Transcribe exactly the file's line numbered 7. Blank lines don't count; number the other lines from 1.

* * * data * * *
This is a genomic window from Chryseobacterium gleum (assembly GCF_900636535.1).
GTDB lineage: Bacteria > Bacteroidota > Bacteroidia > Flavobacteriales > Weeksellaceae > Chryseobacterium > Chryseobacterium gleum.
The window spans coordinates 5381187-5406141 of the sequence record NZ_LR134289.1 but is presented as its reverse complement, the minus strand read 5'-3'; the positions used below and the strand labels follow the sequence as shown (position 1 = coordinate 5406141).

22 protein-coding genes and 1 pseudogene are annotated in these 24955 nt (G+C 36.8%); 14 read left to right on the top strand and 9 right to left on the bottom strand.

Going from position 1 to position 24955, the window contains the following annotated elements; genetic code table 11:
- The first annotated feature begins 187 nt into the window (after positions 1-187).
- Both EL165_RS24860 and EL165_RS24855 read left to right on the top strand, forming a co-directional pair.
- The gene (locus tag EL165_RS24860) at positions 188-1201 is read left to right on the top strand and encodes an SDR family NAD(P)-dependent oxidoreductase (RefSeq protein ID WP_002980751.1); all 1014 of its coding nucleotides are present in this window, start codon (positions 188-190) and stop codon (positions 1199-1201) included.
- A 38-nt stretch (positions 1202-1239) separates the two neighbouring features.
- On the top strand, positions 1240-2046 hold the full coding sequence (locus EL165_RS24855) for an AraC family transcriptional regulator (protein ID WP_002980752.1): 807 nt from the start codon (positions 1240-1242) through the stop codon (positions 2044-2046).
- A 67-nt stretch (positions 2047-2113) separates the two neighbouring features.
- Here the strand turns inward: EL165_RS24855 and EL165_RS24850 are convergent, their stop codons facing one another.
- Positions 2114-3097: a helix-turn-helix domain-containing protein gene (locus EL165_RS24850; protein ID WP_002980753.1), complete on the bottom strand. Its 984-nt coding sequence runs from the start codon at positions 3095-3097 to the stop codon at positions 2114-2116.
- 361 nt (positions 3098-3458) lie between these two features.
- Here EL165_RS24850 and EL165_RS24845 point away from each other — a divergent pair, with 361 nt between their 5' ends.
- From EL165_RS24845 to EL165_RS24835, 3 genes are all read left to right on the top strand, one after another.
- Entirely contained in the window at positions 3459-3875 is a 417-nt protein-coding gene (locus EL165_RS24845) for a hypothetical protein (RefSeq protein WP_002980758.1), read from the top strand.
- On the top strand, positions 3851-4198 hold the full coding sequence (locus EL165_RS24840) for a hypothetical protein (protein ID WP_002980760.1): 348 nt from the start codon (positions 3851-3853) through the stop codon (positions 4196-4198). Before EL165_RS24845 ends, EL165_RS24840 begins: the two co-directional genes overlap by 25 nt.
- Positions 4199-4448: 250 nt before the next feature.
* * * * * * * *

- Both EL165_RS24860 and EL165_RS24855 read left to right on the top strand, forming a co-directional pair.